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This Week’s Episode
In this week’s episode, I share five tips for hosting a successful crochet-, knit-, or make-a-long (also known as CALs, KALs, or MALs, respectively). For ease of communication, I’ll refer to these as C/KALs hereafter in the show notes.
5 Tips for Hosting a Successful Crochet-, Knit-, or Make-a-Long Online
- Test or tech edit the pattern before the event
- Engage sponsors and supporters
- Seek out a co-moderator
- Choose an appropriate length
- Share the projects
Why Host a C/KAL Online?
There are many great reasons for hosting a C/KAL online. First off, they are incredibly fun! As a designer, C/KALs can generate interest in a particular pattern or your whole portfolio. As a yarn company, C/KALs can bring some attention to or highlight a particular yarn. C/KALs can help you engage with fans and introduce new people to your work online, and they are a great way to build community.
Here are a few tips I’ve learned from the ten or so C/KALs I’ve hosted for myself and on behalf of other companies online.
1) Test or tech edit the pattern before the event
Whether your C/KAL is free or paid, getting it tested or tech edited before launch helps you avoid disappointment, anger, and possible social media disasters related to errors in the pattern. (Similarly, if you are another designer’s pattern, you may want to try it out before launching your C/KAL.)
If possible, you may want to consider having the pattern both tested and tech edited. A tech editor looks for mistakes, inconsistent formatting, and non-standard language, while testers may highlight points of confusion to the typical crocheter or knitter when reviewing the pattern. Since many C/KAL participants may be beginners or casual crafters, feedback from testers may allow you to make the C/KAL experience more pleasant all around.
2) Engage sponsors and supporters
If you’re using giveaways or other incentives to encourage participation in your C/KAL, engage prize sponsors. Sponsors can also help spread the word about the C/KAL and introduce your work to another community.
Since sponsors may be more generous than you would imagine, approach one at a time to avoid becoming overwhelmed. Consider adding “an easy out” to your request (such as a deadline for responding to provide a prize). Ask for prizes you feel good about promoting so this sponsorship can be a win-win-win situation (for your company, the sponsor’s company, and the participants).
Other supporters may help spread the word about the event. You may want to engage bloggers you know, or “news” bloggers like About.com’s knitting expert, Sarah White, or crochet expert, Kathryn Vercillo, or the appropriate editor at CraftGossip. And, of course, you can reach out to any other individual or company involved in the creation of the pattern or sample, such as the designer, yarn company, hook/needle/tool manufacturer, tech editor, or testers, to help spread the word in their groups/communities on Ravelry, Facebook, and G+.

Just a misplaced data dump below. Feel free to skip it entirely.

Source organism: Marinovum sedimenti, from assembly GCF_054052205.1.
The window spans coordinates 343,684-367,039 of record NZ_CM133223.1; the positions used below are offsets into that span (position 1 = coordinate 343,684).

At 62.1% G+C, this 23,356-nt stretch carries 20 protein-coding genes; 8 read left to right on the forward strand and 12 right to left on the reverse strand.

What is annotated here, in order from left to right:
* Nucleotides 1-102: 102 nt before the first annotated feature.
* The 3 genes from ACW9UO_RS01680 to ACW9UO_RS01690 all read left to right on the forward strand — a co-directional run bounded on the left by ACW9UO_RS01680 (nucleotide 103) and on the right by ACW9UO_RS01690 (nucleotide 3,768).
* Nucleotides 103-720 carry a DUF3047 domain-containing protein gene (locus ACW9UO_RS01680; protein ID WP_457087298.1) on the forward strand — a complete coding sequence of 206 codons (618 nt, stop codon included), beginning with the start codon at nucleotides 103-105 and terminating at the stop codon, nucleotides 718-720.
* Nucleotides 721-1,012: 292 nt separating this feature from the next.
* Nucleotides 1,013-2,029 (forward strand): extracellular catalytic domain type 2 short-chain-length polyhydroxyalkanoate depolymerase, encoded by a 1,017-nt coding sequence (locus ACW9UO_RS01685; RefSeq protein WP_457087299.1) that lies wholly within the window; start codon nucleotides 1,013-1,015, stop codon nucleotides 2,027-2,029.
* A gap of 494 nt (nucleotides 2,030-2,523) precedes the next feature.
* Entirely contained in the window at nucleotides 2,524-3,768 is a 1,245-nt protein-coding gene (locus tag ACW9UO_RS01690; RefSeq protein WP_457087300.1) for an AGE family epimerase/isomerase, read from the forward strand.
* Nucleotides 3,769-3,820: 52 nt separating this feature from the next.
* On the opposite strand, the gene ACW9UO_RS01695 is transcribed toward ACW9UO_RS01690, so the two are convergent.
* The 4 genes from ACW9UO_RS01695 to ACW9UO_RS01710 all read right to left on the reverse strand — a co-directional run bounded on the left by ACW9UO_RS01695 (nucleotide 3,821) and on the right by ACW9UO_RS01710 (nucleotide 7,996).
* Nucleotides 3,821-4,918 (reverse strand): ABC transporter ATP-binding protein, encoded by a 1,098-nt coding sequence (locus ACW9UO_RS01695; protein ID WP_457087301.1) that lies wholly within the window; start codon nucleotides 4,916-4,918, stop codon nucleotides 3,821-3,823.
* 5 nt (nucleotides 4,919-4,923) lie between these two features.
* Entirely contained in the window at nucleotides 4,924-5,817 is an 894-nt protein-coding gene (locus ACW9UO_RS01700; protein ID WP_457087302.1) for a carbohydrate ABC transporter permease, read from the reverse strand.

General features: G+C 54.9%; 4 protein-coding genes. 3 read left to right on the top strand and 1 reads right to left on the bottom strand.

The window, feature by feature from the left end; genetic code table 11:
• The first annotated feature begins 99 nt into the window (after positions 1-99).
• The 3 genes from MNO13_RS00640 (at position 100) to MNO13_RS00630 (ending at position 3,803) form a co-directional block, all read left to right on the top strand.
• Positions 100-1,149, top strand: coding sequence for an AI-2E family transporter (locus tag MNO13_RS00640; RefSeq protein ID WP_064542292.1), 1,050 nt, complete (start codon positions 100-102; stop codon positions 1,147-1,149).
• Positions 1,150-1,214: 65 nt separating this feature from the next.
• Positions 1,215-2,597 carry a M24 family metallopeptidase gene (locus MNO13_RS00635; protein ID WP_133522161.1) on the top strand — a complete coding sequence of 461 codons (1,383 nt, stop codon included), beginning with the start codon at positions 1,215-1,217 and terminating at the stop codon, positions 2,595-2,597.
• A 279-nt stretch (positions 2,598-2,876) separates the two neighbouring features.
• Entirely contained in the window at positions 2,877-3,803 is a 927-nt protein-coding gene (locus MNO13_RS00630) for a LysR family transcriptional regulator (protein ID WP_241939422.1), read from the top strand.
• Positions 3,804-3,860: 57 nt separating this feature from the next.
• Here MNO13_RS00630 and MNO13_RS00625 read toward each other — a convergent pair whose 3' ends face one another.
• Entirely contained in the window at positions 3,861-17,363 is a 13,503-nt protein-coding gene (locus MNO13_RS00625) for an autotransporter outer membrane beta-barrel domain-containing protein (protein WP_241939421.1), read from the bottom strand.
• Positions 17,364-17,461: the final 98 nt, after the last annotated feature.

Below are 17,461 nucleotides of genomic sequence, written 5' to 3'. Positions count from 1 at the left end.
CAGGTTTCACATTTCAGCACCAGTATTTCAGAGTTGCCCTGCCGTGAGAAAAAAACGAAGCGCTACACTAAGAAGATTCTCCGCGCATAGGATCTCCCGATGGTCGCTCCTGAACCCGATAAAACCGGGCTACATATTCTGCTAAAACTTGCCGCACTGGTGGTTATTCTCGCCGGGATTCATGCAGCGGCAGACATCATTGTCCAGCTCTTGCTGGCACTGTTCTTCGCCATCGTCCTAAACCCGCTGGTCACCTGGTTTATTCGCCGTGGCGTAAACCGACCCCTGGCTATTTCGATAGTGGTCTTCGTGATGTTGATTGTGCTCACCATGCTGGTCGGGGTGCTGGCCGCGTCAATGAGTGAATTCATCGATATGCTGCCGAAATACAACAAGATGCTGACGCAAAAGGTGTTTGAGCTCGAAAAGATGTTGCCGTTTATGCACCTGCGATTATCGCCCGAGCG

3) Seek out a co-moderator
Participants can get anxious if you don’t respond to questions quickly, so having a co-moderator is very helpful, especially for long running C/KALs or if you work another job and/or have family responsibilities. The co-moderator doesn’t necessarily need to “have all the answers,” (though that helps!), but if s/he can allay concerns or respond while you’re sleeping because s/he’s in a different time zone, it will help the C/KAL run more smoothly.
4) Choose an appropriate length
Consider the amount of time a typical crocheter or knitter will need to complete a project as you set your schedule. I usually add some extra time to that to allow for greater participation. Even people excited to participate may have other projects to finish up, or have to wait for yarn to arrive before getting started. A C/KAL schedule that’s too short can hinder participation if people don’t feel they can finish in time to qualify for prizes, and enthusiasm can fizzle out fora very long C/KAL.
5) Share the projects
I usually share selected pictures of completed projects on my blog at the end of a C/KAL. (Here’s a sample post from a CAL for my free Chubby Sheep pattern.) This can be exciting for C/KAL participants who aren’t bloggers. It also highlights the featured pattern (or yarn or tool) again for your audience.
Consider promoting C/KAL-specific tags (on Ravelry) and hashtags (on G+, Instagram, and Twitter) so you can easily find projects. I ask participants to post a picture of a completed project for a chance to win a giveaway prize, and I often request permission to share those pictures from within that same thread.
What tips do you have for hosting successful C/KALs? Do you have questions about hosting C/KALs? Leave a comment below, Tweet me at @cyeshow, or leave a message at 646-713-8973. (You can call me for free through the Contact page.)
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